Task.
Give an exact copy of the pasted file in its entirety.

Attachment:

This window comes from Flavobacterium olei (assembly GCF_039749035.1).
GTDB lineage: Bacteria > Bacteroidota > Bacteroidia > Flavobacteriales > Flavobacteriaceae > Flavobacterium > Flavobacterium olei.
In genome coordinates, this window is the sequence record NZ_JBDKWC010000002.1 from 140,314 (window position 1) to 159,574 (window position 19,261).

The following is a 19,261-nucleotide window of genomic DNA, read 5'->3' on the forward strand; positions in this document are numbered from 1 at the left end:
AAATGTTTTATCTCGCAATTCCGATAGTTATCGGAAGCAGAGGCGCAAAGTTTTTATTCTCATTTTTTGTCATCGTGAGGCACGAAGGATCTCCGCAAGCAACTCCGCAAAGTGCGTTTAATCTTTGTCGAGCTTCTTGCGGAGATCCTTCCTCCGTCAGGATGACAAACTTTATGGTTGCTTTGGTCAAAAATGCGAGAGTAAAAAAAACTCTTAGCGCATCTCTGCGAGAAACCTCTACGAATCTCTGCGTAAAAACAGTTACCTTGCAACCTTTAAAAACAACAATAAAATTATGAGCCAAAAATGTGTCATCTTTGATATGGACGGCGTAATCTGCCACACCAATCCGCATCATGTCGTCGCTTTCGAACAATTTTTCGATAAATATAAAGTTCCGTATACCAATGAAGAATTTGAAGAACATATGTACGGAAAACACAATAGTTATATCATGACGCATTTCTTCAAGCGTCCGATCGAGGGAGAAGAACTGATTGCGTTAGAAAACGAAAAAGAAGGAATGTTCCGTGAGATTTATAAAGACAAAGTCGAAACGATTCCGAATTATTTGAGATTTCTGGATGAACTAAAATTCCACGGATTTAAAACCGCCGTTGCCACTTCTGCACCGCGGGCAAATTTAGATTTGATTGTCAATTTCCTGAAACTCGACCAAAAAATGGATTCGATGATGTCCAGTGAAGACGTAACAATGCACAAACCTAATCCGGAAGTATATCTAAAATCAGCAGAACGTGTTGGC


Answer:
This window comes from Flavobacterium olei (assembly GCF_039749035.1).
GTDB lineage: Bacteria > Bacteroidota > Bacteroidia > Flavobacteriales > Flavobacteriaceae > Flavobacterium > Flavobacterium olei.
In genome coordinates, this window is the sequence record NZ_JBDKWC010000002.1 from 140,314 (window position 1) to 159,574 (window position 19,261).

The following is a 19,261-nucleotide window of genomic DNA, read 5'->3' on the forward strand; positions in this document are numbered from 1 at the left end:
AAATGTTTTATCTCGCAATTCCGATAGTTATCGGAAGCAGAGGCGCAAAGTTTTTATTCTCATTTTTTGTCATCGTGAGGCACGAAGGATCTCCGCAAGCAACTCCGCAAAGTGCGTTTAATCTTTGTCGAGCTTCTTGCGGAGATCCTTCCTCCGTCAGGATGACAAACTTTATGGTTGCTTTGGTCAAAAATGCGAGAGTAAAAAAAACTCTTAGCGCATCTCTGCGAGAAACCTCTACGAATCTCTGCGTAAAAACAGTTACCTTGCAACCTTTAAAAACAACAATAAAATTATGAGCCAAAAATGTGTCATCTTTGATATGGACGGCGTAATCTGCCACACCAATCCGCATCATGTCGTCGCTTTCGAACAATTTTTCGATAAATATAAAGTTCCGTATACCAATGAAGAATTTGAAGAACATATGTACGGAAAACACAATAGTTATATCATGACGCATTTCTTCAAGCGTCCGATCGAGGGAGAAGAACTGATTGCGTTAGAAAACGAAAAAGAAGGAATGTTCCGTGAGATTTATAAAGACAAAGTCGAAACGATTCCGAATTATTTGAGATTTCTGGATGAACTAAAATTCCACGGATTTAAAACCGCCGTTGCCACTTCTGCACCGCGGGCAAATTTAGATTTGATTGTCAATTTCCTGAAACTCGACCAAAAAATGGATTCGATGATGTCCAGTGAAGACGTAACAATGCACAAACCTAATCCGGAAGTATATCTAAAATCAGCAGAACGTGTTGGC